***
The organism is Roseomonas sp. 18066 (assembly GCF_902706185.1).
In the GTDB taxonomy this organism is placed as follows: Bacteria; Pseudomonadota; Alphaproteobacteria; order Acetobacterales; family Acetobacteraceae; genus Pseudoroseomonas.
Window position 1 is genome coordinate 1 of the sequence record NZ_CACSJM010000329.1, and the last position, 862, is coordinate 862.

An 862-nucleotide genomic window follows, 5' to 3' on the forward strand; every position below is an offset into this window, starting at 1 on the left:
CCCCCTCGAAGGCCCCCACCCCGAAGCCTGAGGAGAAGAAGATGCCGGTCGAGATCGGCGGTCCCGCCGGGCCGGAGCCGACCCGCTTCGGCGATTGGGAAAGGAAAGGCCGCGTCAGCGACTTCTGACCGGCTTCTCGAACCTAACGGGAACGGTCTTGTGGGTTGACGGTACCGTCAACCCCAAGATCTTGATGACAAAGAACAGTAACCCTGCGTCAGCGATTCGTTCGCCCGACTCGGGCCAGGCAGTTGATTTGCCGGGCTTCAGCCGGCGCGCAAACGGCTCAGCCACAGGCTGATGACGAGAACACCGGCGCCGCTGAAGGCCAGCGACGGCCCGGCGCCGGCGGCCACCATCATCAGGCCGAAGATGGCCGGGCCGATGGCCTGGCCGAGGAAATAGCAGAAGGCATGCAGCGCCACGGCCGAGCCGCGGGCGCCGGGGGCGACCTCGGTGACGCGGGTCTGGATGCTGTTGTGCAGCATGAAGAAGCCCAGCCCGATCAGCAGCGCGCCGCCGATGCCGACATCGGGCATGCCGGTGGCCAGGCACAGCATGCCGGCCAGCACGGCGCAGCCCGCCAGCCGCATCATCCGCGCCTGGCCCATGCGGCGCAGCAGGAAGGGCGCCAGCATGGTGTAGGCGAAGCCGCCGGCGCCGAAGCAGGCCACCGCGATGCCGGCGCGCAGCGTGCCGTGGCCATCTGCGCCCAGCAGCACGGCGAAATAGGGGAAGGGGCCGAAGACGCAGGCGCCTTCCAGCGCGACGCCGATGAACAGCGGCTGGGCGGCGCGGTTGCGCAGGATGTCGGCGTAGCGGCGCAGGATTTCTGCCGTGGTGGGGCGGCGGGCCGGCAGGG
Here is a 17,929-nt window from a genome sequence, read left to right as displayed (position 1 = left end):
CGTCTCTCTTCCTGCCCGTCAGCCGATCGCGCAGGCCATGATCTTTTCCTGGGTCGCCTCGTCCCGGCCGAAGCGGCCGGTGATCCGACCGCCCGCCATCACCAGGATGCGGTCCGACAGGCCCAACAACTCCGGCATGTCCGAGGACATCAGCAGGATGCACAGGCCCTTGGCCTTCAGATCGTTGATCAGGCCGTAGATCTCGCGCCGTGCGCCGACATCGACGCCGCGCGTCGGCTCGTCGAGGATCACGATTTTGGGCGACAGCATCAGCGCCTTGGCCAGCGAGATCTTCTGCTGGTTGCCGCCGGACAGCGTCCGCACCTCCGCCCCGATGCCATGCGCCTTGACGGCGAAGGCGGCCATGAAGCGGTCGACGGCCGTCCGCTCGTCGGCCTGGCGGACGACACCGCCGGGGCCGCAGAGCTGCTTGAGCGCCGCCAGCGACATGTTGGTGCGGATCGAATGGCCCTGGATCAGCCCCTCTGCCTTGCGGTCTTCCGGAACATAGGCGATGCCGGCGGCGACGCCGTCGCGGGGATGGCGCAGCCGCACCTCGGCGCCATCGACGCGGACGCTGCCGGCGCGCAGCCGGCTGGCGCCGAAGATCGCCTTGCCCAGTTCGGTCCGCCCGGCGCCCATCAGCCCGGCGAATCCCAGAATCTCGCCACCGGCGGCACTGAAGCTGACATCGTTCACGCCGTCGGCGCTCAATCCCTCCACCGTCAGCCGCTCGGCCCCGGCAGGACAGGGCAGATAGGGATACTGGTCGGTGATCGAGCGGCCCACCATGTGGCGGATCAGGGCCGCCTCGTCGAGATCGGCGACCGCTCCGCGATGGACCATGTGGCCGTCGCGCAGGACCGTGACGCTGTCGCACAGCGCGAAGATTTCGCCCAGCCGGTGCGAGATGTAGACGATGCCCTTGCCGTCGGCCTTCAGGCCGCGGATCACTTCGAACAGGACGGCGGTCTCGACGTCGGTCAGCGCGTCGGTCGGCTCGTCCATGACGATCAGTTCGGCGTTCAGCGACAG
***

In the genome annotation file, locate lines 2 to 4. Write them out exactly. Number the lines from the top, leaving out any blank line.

In the GTDB taxonomy this organism is placed as follows: Bacteria; Pseudomonadota; Alphaproteobacteria; order Acetobacterales; family Acetobacteraceae; genus Pseudoroseomonas.
Window position 1 is genome coordinate 1 of the sequence record NZ_CACSJM010000329.1, and the last position, 862, is coordinate 862.

An 862-nucleotide genomic window follows, 5' to 3' on the forward strand; every position below is an offset into this window, starting at 1 on the left: